Thursday, January 18, 2018
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Fall 2017 Director's Profile: Sean Baker
Sean Baker
A delicate balance

While the Cliff Notes’ version of writer/producer/director/editor Sean Baker’s filmography often first points to his revolutionary use of the iPhone camera to lens the critically acclaimed feature Tangerine, it’s about time to get past that breakthrough which in the big picture is a novelty compared to the storytelling itself. Tangerine resonated for the empathy it created for otherwise marginalized people in society, at the same time masterfully balancing elements of pathos and comedy.

Fast forward to Baker’s next feature, The Florida Project (A24)—which has earned critical acclaim and Oscar buzz—and we again see a similar artful balance, this time captured on 35mm film by cinematographer Alexis Zabe. The Florida Project introduces us to itinerant families living in Orlando budget motels a stone’s throw from Walt Disney World. The film’s perspective, though, is through the eyes of the children—in particular a six-year-old girl named Moonee (portrayed by Brooklynn Kimberly Prince)—and their challenged existence becomes at times a fun-filled adventure akin to what might be worthy of exploits in the Magic Kingdom.

The kids’ POV brings a light-hearted, almost magical entertainment to the story. But too much fun could trivialize the plight of the working poor. Conversely a focus on these struggling families runs the risk of becoming preachy, making for an unsatisfying movie experience.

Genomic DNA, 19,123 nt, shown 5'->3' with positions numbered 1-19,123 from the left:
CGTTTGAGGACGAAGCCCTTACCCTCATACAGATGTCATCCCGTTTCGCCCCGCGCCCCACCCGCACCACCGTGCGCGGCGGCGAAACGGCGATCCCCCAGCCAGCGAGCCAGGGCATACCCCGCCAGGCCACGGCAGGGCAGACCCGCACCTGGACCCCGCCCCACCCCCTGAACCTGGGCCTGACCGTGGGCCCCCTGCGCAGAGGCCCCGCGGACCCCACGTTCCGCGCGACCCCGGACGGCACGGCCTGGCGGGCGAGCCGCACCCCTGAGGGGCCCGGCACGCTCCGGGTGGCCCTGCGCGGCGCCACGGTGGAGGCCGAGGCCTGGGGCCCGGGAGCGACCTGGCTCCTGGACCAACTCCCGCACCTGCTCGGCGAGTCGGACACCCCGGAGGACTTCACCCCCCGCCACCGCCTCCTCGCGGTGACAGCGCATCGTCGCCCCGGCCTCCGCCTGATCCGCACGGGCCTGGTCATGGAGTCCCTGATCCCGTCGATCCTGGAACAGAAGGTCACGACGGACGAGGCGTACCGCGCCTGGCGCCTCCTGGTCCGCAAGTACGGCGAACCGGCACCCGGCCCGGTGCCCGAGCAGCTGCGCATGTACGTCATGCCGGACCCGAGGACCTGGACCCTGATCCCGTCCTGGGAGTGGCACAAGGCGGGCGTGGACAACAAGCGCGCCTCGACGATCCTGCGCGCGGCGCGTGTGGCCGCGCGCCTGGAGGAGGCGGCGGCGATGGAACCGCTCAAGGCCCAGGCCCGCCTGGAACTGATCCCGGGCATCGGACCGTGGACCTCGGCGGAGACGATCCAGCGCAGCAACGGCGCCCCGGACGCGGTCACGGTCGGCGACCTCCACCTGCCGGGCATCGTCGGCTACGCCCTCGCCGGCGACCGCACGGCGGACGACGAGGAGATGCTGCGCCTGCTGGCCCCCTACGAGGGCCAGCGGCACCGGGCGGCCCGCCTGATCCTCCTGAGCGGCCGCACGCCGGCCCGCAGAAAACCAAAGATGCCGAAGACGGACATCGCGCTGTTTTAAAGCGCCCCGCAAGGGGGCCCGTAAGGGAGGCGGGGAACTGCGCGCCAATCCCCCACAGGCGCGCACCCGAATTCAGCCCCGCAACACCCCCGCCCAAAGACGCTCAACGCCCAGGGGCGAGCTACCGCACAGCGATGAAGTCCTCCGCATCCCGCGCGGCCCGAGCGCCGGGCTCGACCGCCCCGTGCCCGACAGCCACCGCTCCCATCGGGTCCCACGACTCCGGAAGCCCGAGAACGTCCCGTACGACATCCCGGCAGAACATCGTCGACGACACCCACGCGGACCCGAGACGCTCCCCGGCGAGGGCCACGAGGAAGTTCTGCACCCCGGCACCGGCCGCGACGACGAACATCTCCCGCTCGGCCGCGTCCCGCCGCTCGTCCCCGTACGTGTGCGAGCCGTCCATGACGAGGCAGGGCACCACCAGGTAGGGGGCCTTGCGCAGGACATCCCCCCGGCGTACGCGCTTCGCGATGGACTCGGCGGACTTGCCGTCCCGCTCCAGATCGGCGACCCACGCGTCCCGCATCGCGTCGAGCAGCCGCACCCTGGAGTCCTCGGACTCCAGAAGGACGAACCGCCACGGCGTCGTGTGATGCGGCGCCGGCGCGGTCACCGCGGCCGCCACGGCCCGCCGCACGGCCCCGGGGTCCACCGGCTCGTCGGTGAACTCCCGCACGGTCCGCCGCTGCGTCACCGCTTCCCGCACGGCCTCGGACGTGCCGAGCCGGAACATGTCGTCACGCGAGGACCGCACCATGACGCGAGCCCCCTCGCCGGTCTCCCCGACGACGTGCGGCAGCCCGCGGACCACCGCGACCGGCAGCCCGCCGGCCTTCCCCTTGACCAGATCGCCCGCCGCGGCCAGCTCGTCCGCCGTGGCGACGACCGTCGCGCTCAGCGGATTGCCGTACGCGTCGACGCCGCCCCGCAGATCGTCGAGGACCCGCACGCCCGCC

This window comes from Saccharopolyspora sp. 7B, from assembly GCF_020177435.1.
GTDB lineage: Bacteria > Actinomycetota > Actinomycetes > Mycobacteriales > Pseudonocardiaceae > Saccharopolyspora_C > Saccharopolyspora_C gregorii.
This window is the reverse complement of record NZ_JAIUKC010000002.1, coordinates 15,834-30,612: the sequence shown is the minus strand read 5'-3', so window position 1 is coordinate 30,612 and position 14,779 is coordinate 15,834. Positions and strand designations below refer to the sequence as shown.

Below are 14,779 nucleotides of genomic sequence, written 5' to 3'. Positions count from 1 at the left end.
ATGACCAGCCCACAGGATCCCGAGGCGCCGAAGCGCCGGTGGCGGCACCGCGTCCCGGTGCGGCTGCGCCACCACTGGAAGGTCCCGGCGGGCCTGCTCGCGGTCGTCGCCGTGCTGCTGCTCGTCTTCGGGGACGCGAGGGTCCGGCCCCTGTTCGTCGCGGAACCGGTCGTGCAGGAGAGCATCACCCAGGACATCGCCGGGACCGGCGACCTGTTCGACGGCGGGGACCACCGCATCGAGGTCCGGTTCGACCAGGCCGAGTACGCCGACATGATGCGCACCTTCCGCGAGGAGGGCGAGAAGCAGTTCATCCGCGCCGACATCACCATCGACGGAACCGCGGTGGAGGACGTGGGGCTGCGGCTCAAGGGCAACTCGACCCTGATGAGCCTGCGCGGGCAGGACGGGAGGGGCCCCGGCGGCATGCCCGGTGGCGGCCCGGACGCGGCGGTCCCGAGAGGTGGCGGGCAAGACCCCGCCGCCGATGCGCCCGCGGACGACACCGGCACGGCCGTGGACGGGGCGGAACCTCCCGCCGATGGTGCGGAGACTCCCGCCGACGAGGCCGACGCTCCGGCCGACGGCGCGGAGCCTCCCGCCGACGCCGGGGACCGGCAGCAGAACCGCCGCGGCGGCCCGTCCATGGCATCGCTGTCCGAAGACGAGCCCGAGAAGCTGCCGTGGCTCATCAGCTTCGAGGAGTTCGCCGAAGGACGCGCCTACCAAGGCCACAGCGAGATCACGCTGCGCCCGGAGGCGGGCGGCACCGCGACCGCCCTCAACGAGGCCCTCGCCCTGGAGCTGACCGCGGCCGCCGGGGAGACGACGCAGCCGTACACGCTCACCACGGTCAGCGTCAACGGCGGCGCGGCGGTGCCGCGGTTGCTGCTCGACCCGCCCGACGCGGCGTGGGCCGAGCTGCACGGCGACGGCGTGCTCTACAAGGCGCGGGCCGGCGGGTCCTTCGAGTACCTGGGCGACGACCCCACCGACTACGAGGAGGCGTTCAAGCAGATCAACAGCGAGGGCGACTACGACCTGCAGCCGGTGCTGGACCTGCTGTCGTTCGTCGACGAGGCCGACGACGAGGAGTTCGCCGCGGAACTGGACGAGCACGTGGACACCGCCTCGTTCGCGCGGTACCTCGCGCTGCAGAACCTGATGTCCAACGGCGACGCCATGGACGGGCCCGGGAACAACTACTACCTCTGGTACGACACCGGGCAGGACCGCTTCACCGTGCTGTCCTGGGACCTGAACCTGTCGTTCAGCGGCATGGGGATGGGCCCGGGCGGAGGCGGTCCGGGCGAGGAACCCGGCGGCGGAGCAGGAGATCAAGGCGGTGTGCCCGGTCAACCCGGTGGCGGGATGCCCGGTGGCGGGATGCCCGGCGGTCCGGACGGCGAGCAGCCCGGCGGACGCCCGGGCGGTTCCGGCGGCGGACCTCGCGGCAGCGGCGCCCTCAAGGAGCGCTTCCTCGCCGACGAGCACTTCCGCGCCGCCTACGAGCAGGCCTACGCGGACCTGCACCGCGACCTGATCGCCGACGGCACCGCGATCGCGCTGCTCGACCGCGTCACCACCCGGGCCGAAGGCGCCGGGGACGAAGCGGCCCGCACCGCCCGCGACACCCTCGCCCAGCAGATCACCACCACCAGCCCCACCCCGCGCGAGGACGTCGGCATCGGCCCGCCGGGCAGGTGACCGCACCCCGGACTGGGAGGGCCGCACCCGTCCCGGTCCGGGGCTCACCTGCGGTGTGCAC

Somehow Baker—who directed, produced, edited and co-wrote (with Chris Bergoch) The Florida Project—maintains the right balance, making an entertaining, wonder-filled film that at the same time creates an underlying empathy for those who are marginalized and vulnerable.

“That’s the big challenge,” affirmed Baker. “We found ourselves doing that balancing act with Tangerine. And with The Florida Project we felt we achieved something along those lines. You have to achieve it in all stages—the script writing obviously, on set, how the scenes play out, the performances, the style of film, camera movements, postproduction. You go one degree too much into perhaps the comedy side and you face the danger of being disrespectful and condescending, turning what these characters face into a farce. You’re playing with behavioral humor—a humor that has to mirror real life and truth. It’s the humor characters use to get through the day. Attaining that creative balance was the number one priority.”

The Florida Project also provided more logistical challenges for Baker and his compatriots. “The limited hours of when we could film the children was always a concern,” related Baker. “We had abridged days because of the kids’ available hours. And after we had cast Valeria [Cotto] as Jancey [one of Moonee’s prime running mates], we found out she was five going on six. This cut two more hours off the time we could work with her each day.”

On the flip side, thankfully shooting on film wasn’t the challenge Baker was told it might be. “I was told shooting on film these days will slow you down. That really wasn’t the case. It was not a big deal.” Baker gravitated to Zabe for The Florida Project, saying he was drawn to the cinematographer’s work on three Mexican features, most notably Silent Light for writer/director Carlos Reygadas. “It had a mature 35mm look, not as colorful and ‘poppy’ as The Florida Project. But I also saw that Alexis had shot ‘poppy’ music videos like Pharrell Williams’ ‘Happy.’ I wanted to combine those two styles for The Florida Project—a very mature high-brow cinematography with something colorful that would pop out. It’s that colorful element that reflects the kids’ perspectives as they are playing in their own wonderland—which adults would view quite differently as run down and gritty.